Damascus[edit]

Damascus, and particularly the Umayyad Mosque, is considered by some Muslims to be the fourth holiest site in Islam.[8][36][37] One of the four authorized copies of the Quran was kept here, and the head of Yahya ibn Zakariyya (John the Baptist, son of Zechariah) is believed to be in the shrine. One of the minarets is dedicated to Jesus, and it is believed he will return to it to judge the world, and assist a figure called Al-Mahdi. It is believed that after the end of the world prayers will continue for forty years in the mosque, and that prayers in the mosque are considered to be equal to those offered in Jerusalem.[8]

Hebron[edit]

Hebron is a Palestinian city in the southern West Bank, 30 km (19 mi) south of Jerusalem, considered by many Muslims to be the fifth holiest city in Islam. Its Arabic names, Khalil Ar-Rahman ("Friend of the Gracious") and Al-Khalil ("The Friend (of God)"), stems from the belief that it was the city Abraham settled in. Within the city lies the Sanctuary of Abraham, the traditional burial site of the biblical Patriarchs and Matriarchs, and the Ibrahimi Mosque built on top of the tomb to honor the prophet.[38][14][39][40]

Muslims believe that Muhammad visited Hebron on his nocturnal journey from Mecca to Jerusalem to stop by the tomb and pay his respects.[14] In the mosque in a small niche there is a left footprint, believed to be from Muhammad.[41][40]

Other locations in Asia[edit]

Sinai peninsula[edit]

A mosque on top of Mount Sinai, in the Asian part of present-day Egypt

The Sinai peninsula is associated with Aaron and Moses, who are also regarded as Prophets.[42] In particular, numerous references to Mount Sinai exist in the Quran,[43][44] where it is called Ṭūr Sīnā’,[45] Ṭūr Sīnīn,[46] and aṭ-Ṭūr[47][48] and al-Jabal (both meaning "the Mount").[49] As for the adjacent Wād Ṭuwā (Valley of Tuwa), it is considered as being muqaddas[50][51] (sacred),[52][53] and a part of it is called Al-Buqʿah Al-Mubārakah (Arabic: ٱلْبُقْعَة ٱلْمُبَارَكَة‎, "The Blessed Place").[48]

Eyüp[edit]

The Eyüp district in Istanbul is considered fourth holiest by some sources.[54][55] Abu Ayyub al-Ansari (Eyüp Ensari), the friend and standard-bearer of Muhammad, is said to be buried in the Eyüp Sultan Mosque. Ottoman believers, considered this site to be third holiest in the world, after Mecca and Medina.[56] Ottoman Sultan/Caliphs acceded to their title in a ceremony in the Eyüp mosque, as this location was more sacred than any location in the capital, being the tomb of a companion of the prophet provided a "blessing bestowal" from the closest circle of Muhammad. Eyüp, who died at the unsuccessful siege on Constantinople, provided a reminder that the Ottomans succeeded where earlier Islamic armies, led by a companion of the prophet, failed.[57]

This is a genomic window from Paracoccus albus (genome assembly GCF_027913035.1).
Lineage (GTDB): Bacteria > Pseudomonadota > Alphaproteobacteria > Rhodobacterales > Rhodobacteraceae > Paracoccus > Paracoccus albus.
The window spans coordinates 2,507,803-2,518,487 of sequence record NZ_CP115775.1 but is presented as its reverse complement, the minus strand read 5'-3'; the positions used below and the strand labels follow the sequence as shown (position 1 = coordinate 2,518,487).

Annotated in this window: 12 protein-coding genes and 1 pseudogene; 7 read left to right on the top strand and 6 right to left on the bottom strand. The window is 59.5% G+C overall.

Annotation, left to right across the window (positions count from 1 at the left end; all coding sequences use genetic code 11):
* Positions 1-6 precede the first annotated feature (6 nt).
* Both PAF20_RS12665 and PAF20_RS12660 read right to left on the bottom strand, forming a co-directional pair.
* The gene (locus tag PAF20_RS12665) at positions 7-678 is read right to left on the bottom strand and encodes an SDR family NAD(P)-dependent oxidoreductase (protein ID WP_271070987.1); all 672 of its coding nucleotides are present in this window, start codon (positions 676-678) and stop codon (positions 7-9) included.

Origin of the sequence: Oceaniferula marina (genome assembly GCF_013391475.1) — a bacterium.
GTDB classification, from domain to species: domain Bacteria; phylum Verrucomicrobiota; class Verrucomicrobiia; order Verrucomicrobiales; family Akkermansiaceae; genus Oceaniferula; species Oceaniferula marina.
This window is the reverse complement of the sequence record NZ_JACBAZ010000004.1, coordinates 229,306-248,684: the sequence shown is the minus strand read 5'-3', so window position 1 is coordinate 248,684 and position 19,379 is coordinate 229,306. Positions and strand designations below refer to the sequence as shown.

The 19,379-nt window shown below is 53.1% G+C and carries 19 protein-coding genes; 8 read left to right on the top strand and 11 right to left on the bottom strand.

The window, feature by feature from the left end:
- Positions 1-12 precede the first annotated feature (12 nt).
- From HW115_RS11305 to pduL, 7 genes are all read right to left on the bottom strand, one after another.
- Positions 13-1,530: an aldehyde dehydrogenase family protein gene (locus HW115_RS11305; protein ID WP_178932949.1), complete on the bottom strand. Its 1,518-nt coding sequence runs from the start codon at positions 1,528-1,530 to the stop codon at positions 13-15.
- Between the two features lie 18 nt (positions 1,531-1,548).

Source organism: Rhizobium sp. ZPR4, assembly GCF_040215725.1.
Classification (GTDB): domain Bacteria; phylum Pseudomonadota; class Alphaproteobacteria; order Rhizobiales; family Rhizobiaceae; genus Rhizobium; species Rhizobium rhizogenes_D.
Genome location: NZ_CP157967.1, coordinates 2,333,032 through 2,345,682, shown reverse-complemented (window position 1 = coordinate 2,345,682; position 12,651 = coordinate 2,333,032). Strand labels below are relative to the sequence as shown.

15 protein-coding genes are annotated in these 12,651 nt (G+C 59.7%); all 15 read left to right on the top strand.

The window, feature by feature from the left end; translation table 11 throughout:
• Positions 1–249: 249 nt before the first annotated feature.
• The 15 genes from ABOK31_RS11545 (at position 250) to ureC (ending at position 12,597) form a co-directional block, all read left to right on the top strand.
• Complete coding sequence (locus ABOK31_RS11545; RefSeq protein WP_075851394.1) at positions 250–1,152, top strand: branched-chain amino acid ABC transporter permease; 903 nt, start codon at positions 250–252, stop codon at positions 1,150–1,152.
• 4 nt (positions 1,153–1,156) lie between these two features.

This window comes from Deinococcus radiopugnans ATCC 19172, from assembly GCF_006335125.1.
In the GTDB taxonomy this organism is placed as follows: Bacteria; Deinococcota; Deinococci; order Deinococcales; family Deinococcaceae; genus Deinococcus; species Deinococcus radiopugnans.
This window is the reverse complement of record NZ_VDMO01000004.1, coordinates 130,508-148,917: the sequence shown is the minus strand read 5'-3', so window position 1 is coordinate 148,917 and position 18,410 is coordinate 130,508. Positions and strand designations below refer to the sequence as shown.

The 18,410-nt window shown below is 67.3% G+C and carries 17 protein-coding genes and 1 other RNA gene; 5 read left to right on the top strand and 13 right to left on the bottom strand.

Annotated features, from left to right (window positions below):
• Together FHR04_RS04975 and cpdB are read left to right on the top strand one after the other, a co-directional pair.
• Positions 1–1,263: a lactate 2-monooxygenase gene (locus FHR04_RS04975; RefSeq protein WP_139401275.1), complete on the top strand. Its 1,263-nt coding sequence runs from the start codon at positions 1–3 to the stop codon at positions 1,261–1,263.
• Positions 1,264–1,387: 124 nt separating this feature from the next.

Africa[edit]

Harar[edit]

According to UNESCO, Harar in eastern Ethiopia is "considered 'the fourth holy city' of Islam" with 82 mosques, three of which date from the 10th century and 102 shrines.[58][59]

Kairouan[edit]

The most important mosque in Kairouan (Tunisia) is the Great Mosque of Sidi-Uqba (Uqba ibn nafée) also known as the Great Mosque of Kairouan. It has been said that seven pilgrimages to this mosque is considered the equivalent of one pilgrimage to Mecca.[60] After its establishment, Kairouan became an Islamic and Qur'anic learning centre in North Africa. An article by Professor Kwesi Prah[61] describes how during the medieval period, Kairouan was considered the fourth holiest city in Islam after Mecca, Medina and Jerusalem.[62] Today, many consider the city as the fourth holiest in Islam.[63]